Index providers take different approaches to partitioning the U.S. equity market by size. S&P Dow Jones Indices divvies up market size segments by rank, ordering stocks by their market capitalization and assigning a fixed number of stocks to its large- (S&P 500), mid- (S&P MidCap 400), and small-cap (S&P SmallCap 600) size segments. The Center for Research in Security Prices, or CRSP, carves up the market using market-cap breakpoints. For example, stocks representing the top 85% of its universe of U.S. stocks make up its large-cap index. These methodological differences seem small, but they lead to the risk that investors may unknowingly create overlapping size-segment exposures--even if they own funds tracking indexes from the same index family. This is because these index families' market-cap segments are not always mutually exclusive. Here, I'll explore this risk and its implications for portfolio construction.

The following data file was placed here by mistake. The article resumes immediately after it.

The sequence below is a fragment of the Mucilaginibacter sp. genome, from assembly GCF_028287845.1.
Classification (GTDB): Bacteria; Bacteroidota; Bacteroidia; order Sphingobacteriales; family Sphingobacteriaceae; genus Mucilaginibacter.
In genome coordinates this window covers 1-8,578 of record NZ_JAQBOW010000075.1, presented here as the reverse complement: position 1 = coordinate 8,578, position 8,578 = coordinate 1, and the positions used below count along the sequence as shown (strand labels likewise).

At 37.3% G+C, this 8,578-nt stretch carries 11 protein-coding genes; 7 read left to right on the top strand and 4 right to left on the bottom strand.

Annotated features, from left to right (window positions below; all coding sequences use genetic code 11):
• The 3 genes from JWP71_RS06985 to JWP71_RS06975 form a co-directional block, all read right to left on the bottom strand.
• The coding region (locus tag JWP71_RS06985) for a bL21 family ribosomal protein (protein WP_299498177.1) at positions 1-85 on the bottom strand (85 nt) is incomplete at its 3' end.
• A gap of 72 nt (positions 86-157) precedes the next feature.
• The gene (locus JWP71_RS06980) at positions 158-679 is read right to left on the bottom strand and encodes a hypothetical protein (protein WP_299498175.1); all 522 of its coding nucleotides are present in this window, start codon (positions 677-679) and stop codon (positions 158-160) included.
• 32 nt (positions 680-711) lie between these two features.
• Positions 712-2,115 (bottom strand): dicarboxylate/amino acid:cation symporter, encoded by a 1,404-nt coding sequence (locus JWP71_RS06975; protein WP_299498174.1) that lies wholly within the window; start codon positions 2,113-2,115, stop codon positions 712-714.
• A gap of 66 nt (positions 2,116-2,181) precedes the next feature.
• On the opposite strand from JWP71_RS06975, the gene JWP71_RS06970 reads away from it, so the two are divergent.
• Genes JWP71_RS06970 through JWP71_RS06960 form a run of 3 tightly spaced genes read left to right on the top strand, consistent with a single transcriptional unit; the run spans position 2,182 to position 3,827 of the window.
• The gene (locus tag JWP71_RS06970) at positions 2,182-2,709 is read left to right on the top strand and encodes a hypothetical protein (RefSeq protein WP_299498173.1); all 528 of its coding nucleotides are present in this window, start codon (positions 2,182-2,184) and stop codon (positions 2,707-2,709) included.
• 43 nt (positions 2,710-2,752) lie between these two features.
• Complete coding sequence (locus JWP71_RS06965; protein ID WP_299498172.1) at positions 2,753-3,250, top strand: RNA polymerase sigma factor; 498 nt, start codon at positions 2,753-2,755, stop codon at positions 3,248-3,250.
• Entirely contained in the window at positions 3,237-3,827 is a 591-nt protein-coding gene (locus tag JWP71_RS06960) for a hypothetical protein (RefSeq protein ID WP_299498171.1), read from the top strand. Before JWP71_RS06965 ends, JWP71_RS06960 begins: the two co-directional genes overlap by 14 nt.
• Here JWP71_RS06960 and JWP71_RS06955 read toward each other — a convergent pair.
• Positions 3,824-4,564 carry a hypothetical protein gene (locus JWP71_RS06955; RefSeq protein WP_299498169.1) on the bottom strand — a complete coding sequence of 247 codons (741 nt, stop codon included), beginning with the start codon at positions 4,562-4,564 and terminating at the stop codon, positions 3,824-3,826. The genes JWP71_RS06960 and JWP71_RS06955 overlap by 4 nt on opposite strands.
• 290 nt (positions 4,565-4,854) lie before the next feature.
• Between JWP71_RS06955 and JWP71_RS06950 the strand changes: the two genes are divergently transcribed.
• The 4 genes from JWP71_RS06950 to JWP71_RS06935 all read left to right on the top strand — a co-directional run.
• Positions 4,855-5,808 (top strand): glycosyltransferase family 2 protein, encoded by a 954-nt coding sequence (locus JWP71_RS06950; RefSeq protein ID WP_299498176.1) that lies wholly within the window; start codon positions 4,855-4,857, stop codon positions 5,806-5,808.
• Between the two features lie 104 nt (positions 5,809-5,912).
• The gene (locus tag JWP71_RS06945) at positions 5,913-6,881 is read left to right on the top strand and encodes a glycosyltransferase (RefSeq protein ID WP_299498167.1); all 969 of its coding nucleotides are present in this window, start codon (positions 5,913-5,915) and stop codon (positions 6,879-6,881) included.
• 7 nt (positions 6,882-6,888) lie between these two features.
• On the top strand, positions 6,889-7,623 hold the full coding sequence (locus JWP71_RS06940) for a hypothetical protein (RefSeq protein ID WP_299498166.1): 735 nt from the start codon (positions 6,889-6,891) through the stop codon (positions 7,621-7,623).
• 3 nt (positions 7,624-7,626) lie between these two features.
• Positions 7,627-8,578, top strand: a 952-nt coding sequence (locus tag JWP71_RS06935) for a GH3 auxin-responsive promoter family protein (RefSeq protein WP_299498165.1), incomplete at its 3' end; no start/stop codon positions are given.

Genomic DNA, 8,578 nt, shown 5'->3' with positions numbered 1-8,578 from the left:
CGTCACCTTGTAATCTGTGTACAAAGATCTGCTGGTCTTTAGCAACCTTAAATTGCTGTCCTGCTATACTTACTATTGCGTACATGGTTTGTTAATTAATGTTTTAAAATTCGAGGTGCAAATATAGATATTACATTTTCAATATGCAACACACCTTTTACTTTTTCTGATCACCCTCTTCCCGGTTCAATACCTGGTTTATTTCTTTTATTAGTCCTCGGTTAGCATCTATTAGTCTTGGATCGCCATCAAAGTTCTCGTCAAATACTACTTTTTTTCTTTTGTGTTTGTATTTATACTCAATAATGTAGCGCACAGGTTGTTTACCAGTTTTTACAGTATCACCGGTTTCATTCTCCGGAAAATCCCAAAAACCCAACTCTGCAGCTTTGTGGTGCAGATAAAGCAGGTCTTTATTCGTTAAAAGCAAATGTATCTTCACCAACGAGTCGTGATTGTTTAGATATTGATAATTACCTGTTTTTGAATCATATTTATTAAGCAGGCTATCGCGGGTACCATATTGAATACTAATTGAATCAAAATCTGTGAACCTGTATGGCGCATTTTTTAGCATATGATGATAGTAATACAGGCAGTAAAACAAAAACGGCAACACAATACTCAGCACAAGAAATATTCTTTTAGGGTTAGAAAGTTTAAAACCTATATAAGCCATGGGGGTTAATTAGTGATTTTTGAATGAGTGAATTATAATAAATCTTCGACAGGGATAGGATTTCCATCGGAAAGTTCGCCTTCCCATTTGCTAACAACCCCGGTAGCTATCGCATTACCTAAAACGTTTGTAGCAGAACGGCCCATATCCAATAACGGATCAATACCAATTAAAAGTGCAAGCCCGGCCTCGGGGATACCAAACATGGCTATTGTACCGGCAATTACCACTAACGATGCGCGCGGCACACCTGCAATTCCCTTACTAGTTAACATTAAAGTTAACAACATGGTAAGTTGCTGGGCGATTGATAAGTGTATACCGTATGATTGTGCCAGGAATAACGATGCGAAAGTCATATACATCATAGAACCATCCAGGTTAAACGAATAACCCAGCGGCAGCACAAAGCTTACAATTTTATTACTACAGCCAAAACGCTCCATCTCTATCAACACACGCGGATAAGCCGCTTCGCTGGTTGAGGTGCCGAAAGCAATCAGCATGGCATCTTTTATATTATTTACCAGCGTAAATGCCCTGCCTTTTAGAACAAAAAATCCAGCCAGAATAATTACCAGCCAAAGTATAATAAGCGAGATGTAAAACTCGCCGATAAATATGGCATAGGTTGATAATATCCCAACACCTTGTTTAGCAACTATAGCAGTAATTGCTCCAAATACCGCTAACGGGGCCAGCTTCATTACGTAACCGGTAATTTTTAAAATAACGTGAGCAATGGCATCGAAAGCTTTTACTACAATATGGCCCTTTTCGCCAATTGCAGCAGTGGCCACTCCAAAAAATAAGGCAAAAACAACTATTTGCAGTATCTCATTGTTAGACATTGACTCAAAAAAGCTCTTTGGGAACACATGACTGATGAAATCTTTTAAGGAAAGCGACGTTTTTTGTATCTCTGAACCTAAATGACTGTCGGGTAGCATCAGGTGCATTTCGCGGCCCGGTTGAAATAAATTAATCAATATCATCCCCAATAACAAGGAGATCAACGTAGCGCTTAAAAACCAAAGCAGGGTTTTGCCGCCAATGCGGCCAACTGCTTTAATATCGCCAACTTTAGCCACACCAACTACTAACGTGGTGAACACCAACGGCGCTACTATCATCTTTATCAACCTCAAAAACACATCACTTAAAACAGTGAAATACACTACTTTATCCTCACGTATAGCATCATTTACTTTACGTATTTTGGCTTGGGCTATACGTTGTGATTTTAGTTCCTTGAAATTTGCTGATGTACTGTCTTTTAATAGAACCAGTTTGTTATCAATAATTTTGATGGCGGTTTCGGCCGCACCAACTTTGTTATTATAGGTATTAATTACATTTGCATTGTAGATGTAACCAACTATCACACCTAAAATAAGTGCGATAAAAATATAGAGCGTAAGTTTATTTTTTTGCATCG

An article published in the August 2017 issue of Financial Planning titled "Three Against One"  highlights common misconceptions about how index providers segment the market by size and how investors might piece it back together again. In the article, the author argues that investors can outperform a total stock market index fund by owning a large-, mid-, and small-cap U.S. equity index fund in proportion to their share of the total market cap of the total market index and rebalancing annually. Of course, this shouldn't be the case.
Adam McCullough, CFA has a position in the following securities mentioned above: VTI. Find out about Morningstar's editorial policies.